The Sri Lankan side was led by Chairman of the Board of Investment of Sri Lanka Upul Jayasuriya, and included Deputy Director General Duminda Ariyasinghe, senior officials of the BOI, and officials of other important state agencies such as the Ministry of Finance, The Labor Department, The Inland Revenue Department, Airport and Aviation Services, Sri Lanka Customs and the Department of Immigration and Emigration.


The Japanese organizations represented at the meeting were Colombo Dockyard, Taisei Corporation, Mitsubishi Corporation, Kaihatsu Management Consulting Lanka and JETRO.


The discussions covered a wide range of matters, such as salaries paid to the staff of enterprises, current status of taxes, residence visas, status of the power supply and road network, internet services and matters relating to the port. On many of these issues a consensus was reached between the Japanese enterprises and the Sri Lankan side.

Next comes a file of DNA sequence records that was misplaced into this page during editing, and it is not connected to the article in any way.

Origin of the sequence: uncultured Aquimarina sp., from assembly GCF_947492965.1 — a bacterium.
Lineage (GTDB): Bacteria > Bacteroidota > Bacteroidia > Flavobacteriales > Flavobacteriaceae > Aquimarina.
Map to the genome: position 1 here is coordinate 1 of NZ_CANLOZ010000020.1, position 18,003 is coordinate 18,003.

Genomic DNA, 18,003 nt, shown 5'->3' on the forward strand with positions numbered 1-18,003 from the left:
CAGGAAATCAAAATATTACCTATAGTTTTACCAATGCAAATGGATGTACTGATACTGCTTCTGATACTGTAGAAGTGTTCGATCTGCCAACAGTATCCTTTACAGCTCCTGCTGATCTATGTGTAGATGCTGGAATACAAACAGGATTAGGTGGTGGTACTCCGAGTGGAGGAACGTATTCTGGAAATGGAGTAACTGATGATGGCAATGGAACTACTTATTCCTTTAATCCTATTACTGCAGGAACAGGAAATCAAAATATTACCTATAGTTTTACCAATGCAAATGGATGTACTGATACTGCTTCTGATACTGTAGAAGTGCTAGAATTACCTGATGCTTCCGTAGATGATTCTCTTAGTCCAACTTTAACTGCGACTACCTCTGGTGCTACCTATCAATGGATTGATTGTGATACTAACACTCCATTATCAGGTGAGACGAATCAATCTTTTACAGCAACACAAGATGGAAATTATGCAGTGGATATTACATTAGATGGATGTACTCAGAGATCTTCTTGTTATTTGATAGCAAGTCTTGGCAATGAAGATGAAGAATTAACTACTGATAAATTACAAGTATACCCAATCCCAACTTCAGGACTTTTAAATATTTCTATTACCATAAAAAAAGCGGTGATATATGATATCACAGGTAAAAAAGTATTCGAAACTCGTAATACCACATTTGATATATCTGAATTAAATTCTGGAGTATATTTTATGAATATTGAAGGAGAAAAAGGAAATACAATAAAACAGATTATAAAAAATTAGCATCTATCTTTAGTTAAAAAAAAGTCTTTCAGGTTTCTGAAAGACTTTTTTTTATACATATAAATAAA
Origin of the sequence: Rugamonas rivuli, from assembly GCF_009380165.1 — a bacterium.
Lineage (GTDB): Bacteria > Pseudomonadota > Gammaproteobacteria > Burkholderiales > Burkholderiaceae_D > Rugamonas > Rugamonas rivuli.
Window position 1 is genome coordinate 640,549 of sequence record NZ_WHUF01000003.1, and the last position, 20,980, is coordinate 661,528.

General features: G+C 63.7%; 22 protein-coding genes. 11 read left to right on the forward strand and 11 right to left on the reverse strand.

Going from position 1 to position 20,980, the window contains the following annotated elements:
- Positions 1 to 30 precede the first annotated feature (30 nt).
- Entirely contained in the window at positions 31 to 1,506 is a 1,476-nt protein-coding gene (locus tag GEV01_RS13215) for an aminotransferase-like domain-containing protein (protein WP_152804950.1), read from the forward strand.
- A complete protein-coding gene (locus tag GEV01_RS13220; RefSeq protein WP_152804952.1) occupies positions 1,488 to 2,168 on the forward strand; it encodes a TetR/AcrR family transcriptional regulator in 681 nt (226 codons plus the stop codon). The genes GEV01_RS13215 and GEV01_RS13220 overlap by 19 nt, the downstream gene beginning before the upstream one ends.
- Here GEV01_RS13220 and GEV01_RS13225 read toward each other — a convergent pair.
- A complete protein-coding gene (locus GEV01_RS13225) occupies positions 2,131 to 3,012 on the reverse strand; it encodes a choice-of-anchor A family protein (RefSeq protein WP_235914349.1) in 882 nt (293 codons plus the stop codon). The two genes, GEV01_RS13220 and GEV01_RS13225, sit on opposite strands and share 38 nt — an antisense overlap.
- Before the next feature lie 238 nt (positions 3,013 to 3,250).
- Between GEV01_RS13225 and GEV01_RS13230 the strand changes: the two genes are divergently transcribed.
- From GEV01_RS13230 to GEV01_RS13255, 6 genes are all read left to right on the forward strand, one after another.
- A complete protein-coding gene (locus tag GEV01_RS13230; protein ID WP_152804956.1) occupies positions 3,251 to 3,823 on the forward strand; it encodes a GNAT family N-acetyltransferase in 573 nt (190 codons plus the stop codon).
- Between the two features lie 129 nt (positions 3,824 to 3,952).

Through this comprehensive mechanism of facilitation BOI is able to assist existing Japanese investors by addressing their requests.

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World Bank predicts Sri Lanka’s growth will pick up to 5.3% for next 3 years 

Posted on 09 June 2016 by TSL

 

World Bank LogoIn its latest Global Economic Prospects report, the World Bank predicts Sri Lanka's economic growth will pick up to 5.3 percent in this year and in both 2017 and 2018 despite monetary and fiscal tightening.

"Growth will be supported by infrastructure spending financed by sizable FDI flows as part of the government's Port City and Western Province Megapolis initiatives. Also, recent policy measures to curb imports will contribute to growth," the World Bank's flagship report the Global Economic Prospects June 2016 said.